BRIAN KIDD: Planted in honour of the grandchildren
At this time of year I get a bit fed up with the weather. I particularly hate the wind, but I did venture into the garden to dig up the new dahlias we bought earlier in 2016.
They have been glorious for more than four months, but a couple of weeks ago Jack Frost nipped the foliage and the next day the gorgeous blooms were brown and the foliage completely black.
It seems such a shame because the dahlias brought the garden back to life during the autumn.
Unfortunately all the tubers have to be dug up and stored during the winter. What a horrid job, all that mud and rotting foliage. Still, we have to get on with it...
First of all, cut the stems down to about four inches. Put the stems into the compost heap after cutting them into small chunks.
The next job is to wash off the tubers (thick roots) with an old washing-up brush and water to remove all the old soil.
Now leave the tubers upside down for a few days to allow the moisture to leave the stems.
We now have to store them over the winter.
We need a place which is free from frost and where the temperature will remain above freezing all winter.
The tubers are best planted in boxes of dry peat or in the contents of the growing bags used for tomatoes. We use frail wooden boxes often found at the market.
During the winter, the tubers will remain in dry peat to keep them dormant and frost-free, but in early March, shoots will appear on the tops of the tubers. This is the time to take cuttings to get more plants.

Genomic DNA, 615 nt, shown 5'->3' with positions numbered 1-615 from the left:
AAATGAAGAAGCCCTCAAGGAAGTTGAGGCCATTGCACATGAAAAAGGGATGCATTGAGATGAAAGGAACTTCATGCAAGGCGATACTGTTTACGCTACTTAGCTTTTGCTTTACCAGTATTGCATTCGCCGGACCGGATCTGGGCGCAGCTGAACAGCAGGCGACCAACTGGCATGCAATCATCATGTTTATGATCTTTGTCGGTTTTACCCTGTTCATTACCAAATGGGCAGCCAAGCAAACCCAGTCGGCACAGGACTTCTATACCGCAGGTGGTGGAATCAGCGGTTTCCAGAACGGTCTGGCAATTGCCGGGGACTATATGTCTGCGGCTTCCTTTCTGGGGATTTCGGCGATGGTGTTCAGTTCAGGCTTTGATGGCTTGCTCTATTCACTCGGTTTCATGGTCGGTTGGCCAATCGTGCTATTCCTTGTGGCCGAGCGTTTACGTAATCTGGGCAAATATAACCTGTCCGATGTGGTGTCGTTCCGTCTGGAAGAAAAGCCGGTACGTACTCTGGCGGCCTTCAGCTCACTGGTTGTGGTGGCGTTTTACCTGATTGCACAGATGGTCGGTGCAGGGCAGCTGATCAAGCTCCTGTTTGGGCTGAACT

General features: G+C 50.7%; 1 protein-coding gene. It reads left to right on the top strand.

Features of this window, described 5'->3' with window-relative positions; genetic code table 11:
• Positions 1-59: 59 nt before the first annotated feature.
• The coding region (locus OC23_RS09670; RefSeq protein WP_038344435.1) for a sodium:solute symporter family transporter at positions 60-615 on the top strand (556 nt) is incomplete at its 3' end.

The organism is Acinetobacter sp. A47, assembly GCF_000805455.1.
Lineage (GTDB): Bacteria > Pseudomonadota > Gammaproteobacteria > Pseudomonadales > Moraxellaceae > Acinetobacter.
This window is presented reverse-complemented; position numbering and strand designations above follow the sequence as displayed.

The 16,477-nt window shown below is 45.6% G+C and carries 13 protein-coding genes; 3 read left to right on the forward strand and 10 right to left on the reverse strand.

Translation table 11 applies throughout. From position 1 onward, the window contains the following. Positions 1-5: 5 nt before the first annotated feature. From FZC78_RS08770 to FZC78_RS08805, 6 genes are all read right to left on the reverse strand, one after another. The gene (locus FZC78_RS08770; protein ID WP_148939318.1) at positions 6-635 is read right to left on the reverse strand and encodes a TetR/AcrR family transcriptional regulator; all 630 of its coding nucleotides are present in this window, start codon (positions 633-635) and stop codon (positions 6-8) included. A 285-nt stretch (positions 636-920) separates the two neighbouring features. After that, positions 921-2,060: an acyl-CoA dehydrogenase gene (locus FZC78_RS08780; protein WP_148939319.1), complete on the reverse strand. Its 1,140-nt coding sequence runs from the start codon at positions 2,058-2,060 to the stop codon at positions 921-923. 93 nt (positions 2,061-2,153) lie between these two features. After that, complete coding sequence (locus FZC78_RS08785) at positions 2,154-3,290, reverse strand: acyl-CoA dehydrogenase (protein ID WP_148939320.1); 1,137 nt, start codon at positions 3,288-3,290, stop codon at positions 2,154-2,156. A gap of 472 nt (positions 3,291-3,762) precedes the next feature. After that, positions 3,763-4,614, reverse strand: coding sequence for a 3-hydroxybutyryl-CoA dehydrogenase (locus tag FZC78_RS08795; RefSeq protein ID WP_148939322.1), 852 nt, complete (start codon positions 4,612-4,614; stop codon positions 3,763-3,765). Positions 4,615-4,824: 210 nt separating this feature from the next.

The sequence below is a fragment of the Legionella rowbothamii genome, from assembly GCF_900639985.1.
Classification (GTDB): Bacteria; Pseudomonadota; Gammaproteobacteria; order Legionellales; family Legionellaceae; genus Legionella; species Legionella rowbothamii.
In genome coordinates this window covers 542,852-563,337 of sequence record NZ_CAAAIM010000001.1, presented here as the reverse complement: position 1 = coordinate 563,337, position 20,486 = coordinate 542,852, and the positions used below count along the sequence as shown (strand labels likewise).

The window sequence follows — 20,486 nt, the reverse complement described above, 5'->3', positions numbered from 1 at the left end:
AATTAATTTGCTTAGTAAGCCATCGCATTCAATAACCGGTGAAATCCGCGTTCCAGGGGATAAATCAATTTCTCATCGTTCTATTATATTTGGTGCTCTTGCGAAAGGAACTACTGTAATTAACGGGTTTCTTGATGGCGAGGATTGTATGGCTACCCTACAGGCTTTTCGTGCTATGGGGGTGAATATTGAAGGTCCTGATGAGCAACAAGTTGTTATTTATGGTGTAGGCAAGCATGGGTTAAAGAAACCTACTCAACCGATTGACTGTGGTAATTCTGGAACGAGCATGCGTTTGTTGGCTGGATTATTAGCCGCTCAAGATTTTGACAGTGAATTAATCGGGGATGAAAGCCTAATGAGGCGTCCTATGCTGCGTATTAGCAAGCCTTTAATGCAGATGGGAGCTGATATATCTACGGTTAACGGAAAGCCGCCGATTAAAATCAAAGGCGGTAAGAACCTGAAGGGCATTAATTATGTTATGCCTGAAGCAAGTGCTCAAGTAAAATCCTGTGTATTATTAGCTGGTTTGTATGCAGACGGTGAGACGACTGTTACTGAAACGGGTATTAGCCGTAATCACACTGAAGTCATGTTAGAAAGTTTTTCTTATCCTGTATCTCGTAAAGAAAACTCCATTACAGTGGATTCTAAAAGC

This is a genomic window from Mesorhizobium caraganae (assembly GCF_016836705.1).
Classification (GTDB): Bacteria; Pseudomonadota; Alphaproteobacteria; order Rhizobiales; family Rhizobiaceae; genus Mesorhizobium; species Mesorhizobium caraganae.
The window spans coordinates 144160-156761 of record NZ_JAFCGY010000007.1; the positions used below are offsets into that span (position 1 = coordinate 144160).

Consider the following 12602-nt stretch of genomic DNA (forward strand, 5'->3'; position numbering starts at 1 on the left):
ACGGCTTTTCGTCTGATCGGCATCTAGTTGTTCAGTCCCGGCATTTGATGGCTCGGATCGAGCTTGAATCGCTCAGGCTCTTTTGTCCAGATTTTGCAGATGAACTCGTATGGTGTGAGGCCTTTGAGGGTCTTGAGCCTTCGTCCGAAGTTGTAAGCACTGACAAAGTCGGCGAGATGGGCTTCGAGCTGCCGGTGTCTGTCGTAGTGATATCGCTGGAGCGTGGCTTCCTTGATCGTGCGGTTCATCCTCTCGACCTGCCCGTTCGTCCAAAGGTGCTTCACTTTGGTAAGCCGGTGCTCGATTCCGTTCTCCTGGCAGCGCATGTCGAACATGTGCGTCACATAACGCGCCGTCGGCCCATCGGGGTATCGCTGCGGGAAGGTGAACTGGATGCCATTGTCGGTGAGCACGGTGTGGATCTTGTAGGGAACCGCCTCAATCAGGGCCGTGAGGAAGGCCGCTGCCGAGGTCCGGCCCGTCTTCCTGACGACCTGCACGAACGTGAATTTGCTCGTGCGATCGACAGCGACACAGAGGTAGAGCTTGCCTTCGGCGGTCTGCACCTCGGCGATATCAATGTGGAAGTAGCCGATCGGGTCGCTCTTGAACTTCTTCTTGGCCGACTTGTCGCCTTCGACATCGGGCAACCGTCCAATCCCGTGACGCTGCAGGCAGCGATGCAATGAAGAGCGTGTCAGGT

Dahlia cuttings are easy to root in April. Simply cut off shoots three inches long with a little slice of the old tuber. Insert the cutting into sandy compost in a plant propagator and they will root in about three weeks.
You might not want to dig your dahlia tubers out of the ground. I understand this and suggest leaving them in the ground if they are a few years old because as they get older they become more hardy.
The tubers contain a kind of starch called inulin and inulin does not freeze, so fingers crossed the oldies will survive the winter.
We have decided to plant tulips and wallflowers called Golden Bedder where dahlias were growing and chose tulips named Red Riding Hood – deep red with dark variegated foliage.
We’ve planted them because Rebecca loved that story when she was little. David gets Pinocchio. In case you’re wondering, they are our grandchildren.
Another reason for growing these varieties is because they are only about a foot high and have exceptionally strong stems, great for countering the wind.
To bring you up to date, I dug more than 500 Golden Bedder wallflower plants from the allotment and despite regular hoeing, which I stopped four weeks ago, the plants were smothered with chickweed.
Thought I would mention this as you are not on your own when it comes to weeds!
Have a great week.
THIS WEEK’S TOP TIP
If your borders look dull, cut off sprays of evergreen shrubs and poke them into the ground. This will look good for several weeks.